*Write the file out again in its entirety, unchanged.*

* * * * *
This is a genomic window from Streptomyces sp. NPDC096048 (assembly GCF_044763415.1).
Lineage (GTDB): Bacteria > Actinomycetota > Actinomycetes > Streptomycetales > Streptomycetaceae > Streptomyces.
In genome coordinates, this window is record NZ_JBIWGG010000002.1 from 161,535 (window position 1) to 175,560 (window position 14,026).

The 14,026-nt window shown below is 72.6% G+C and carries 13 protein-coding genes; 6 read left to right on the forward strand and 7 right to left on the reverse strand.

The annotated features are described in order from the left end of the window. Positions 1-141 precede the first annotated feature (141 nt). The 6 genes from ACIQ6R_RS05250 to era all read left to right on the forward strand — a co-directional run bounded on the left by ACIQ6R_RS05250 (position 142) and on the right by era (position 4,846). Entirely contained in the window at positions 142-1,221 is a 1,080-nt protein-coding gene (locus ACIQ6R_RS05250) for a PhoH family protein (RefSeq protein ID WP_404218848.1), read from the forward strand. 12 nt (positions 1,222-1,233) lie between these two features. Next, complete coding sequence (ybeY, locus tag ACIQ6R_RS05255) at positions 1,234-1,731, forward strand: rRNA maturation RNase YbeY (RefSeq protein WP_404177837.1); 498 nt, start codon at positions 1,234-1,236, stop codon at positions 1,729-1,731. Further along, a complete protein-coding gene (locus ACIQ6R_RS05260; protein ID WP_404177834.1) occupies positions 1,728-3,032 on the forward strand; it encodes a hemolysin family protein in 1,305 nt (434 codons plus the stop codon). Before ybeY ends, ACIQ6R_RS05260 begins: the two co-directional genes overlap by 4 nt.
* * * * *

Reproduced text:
This is a genomic window from Streptomyces sp. NPDC096048 (assembly GCF_044763415.1).
Lineage (GTDB): Bacteria > Actinomycetota > Actinomycetes > Streptomycetales > Streptomycetaceae > Streptomyces.
In genome coordinates, this window is record NZ_JBIWGG010000002.1 from 161,535 (window position 1) to 175,560 (window position 14,026).

The 14,026-nt window shown below is 72.6% G+C and carries 13 protein-coding genes; 6 read left to right on the forward strand and 7 right to left on the reverse strand.

The annotated features are described in order from the left end of the window. Positions 1-141 precede the first annotated feature (141 nt). The 6 genes from ACIQ6R_RS05250 to era all read left to right on the forward strand — a co-directional run bounded on the left by ACIQ6R_RS05250 (position 142) and on the right by era (position 4,846). Entirely contained in the window at positions 142-1,221 is a 1,080-nt protein-coding gene (locus ACIQ6R_RS05250) for a PhoH family protein (RefSeq protein ID WP_404218848.1), read from the forward strand. 12 nt (positions 1,222-1,233) lie between these two features. Next, complete coding sequence (ybeY, locus tag ACIQ6R_RS05255) at positions 1,234-1,731, forward strand: rRNA maturation RNase YbeY (RefSeq protein WP_404177837.1); 498 nt, start codon at positions 1,234-1,236, stop codon at positions 1,729-1,731. Further along, a complete protein-coding gene (locus ACIQ6R_RS05260; protein ID WP_404177834.1) occupies positions 1,728-3,032 on the forward strand; it encodes a hemolysin family protein in 1,305 nt (434 codons plus the stop codon). Before ybeY ends, ACIQ6R_RS05260 begins: the two co-directional genes overlap by 4 nt.